The Feast used to only be on the Monday but nowadays the Sunday has become the traditional day for the singing, spearheaded by the Cape Cornwall Singers. So packed into the low beamed room we sang all the old favourites plus a few more popular in the West – one of my favourites has become ‘Safe In The Arms’ sung with such passion!

Then everyone heaved out of that pub and went across the square to the Commercial for the next bout. We had gone down with a friend who grew up in Nancledra and he began to meet familiar people, one of whos comment on the way was ‘This is what Cornwall’s all about; this is us!’

At The Commercial
At The Commercial

If possible there seemed even more people there and I was told that on Feast Sunday they do at least 200 covers in their restaurant! All ages got stuck in and it was amazing to look around at all the faces singing, grinning, laughing, shouting, giggling and concentrating on the job in hand  – the sound was incrediable and I felt swept along by it.

Some Of the singers
Some Of the singers

We heard a rumour that Bone Idol (from the Scillies) were singing back at The Kings Arms so before we went we popped in there for a quick listen – the contrast was extreme and the peace of the pub and the quiet, close harmonies was a lovely calm end to a brilliant visit.

This was one of our last visits and I think the Cape Cornwall Singers sum up what we have experienced in our journies across Cornwall:

‘Cape Cornwall Singers are ordinary people, with ordinary lives, who sing with passion of the enduring traditions and extraordinary beauty of our homeland’

Everyone was having a good time!
Everyone was having a good time!

A Light Still Burning

Cadgwith Inn – Oct 12th 2012

I was so looking forward to making this trip – funny how The Queens Head in Albaston was the place where it all began for me, yet inspiration came from the other end of Cornwall on the Lizard. The Cadgwith Singers  are famed in the world of pub singing and yet so little known outside of it!

We got to the Inn at about 9pm and were told by a few people we were too early! Still, it meant that we got a good corner to position ourselves in. The pub was lovely; small with nooks and crannies and great pictures on the wall – later on we were told, with typical Cornish humour, that one area was known the ‘dead corner’ because none of the people in those photos or paintings were alive anymore.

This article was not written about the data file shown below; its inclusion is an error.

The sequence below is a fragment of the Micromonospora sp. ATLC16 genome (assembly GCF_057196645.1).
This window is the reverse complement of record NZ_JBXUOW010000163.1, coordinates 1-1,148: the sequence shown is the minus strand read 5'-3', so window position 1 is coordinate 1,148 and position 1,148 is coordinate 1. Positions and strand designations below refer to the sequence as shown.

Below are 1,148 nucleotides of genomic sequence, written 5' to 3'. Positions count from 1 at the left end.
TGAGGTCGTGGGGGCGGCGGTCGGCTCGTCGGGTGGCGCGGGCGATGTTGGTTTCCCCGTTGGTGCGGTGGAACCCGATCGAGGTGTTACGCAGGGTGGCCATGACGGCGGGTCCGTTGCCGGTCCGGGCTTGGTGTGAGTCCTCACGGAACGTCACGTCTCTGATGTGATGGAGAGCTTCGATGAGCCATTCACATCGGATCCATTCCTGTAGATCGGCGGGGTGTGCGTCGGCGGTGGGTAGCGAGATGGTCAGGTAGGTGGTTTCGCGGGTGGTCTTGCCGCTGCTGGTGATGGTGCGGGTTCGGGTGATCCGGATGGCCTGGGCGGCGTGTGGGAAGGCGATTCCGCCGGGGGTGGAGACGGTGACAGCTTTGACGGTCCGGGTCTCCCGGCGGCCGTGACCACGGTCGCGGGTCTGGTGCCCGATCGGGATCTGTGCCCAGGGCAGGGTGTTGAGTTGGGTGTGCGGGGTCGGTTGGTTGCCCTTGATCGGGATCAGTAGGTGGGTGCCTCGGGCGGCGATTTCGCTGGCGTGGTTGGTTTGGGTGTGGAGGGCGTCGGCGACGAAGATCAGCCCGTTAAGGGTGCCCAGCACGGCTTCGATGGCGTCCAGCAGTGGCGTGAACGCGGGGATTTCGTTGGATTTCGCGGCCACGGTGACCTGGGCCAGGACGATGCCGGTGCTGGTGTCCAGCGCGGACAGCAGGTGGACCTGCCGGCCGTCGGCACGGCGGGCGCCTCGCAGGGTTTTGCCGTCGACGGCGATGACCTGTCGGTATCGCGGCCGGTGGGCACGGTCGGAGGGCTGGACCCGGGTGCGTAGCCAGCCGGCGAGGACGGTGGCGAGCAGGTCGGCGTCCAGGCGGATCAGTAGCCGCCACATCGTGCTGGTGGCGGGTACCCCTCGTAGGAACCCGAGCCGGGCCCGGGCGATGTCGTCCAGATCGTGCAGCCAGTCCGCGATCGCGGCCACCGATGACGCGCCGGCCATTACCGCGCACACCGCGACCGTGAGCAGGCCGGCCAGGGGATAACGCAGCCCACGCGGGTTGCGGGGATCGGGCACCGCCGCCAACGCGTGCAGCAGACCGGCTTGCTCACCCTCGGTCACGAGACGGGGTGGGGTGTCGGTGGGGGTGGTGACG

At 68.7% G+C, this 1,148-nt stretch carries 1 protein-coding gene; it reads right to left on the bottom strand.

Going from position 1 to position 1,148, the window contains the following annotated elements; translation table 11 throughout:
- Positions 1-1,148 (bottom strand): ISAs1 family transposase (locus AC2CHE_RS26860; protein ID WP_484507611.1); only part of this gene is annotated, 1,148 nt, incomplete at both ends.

Tatty and the photos in 'dead corner' behind him
Tatty and the photos in ‘dead corner’ behind him

Amazingly while waiting, we ended up chatting to a couple who came from East Cornwall, in Chilsworthy who turned out to know, one after the other, people I knew, including my dad and then  I discovered they’d even lived next door to my brother for a while!

The singers began to arrive and with them an air of expectancy. Tatty (Dave Muirhead) appeared and was so welcoming whilst others pointed out people that would be good to talk to. These included Anne – the daughter of Hartley, a portrait of whom hung in the ‘dead corner’. He was one of the key people carrying on the singing from the 1920s when a minister at the local chapel started a fishermans choir in the 1920s. Anne remembered coming into the pub around the age of 17 in the 50s and said back then there were only 5 or 6 of them singing. She showed us wonderful hospitality too and bought us a drink.


Then the singing began and I was immediately drawn into something familiar and recognisable; partly because of my previous encounters with the Cadgwith Singers and partly because recordings of them had accompanied my life from my 20s; Tatty pitching up, medleys of songs merging together, easy laid back atmosphere and harmonies that have guided my own. Of course The Cadwith Anthem was sung as well as Lily Of The Valley (see earlier blog ‘Singing Position’on the story of this!) Then, for me, the icing on the cake; the arrival of Nutty  (Martin Ellis) and his deep, deep bass! Still wonderful and good natured; he kindly moved my digital recorder to a safer place before launching into South Australia – whacking the beams where he has for so many years that the paint had worn away!

Nutty whacking the beams in South Australia
Nutty whacking the beams in South Australia

We were also introduced to Richard, a fisherman still working out of Cadgwith, who pointed out that they had such a huge repertoire they could easily sing for 4 hours and not repeat themselves! The inclusivity of the singers meant there were women joining in too and we were treated to a wonderful version of ‘Da Doo Ron Ron’  when four of the women used wooden spoons from the bar as microphones!


Around 11.30pm P.C. (Paul Collins) came in, not singing as he had a sore throat. He is related to the other key singer who kept the singing going in Cadgwith – Buller. I realised I’d seen him somewhere else and he pointed out he was the chair of Duchy Opera and had worked on a project ‘One Day Two Dawns’ with us and the English Touring Opera. We propped up the bar and chatted, he laconically, for a good hour or more. Sally and I finally left the pub at 1.30pm into a world of darkness – no street lights to guide our way back to the car, but a light shone brightly inside of us all the same. 

Proper Job Shout

The Rashleigh Arms, Polkerris    Oct 6th 2013

This was just one of the evenings that we’d been to at the Rashleigh Arms in Polkerris, where my brother Will Coleman and a gaggle of singers meet sporadically. We have got to know these singers over the years when the Treggys have met up with them for Picrous eve – an old Tinners feast on ‘the first Thursday, before the last Thursday before Christmas’ a great Cornish carol night in Luxulyan. Will gathered them together initially from the Fowey area and then Lanlivery in order to sing the Cornish songs and keep them alive and kicking.

The pub calls itself ‘The Inn on the Beach’ and it’s easy to see why! It’s at the end of a long winding lane dropping down to the tiny village of Polkerris and is perched on the harbour side looking across St Austell Bay towards Black Head.

Will and other singers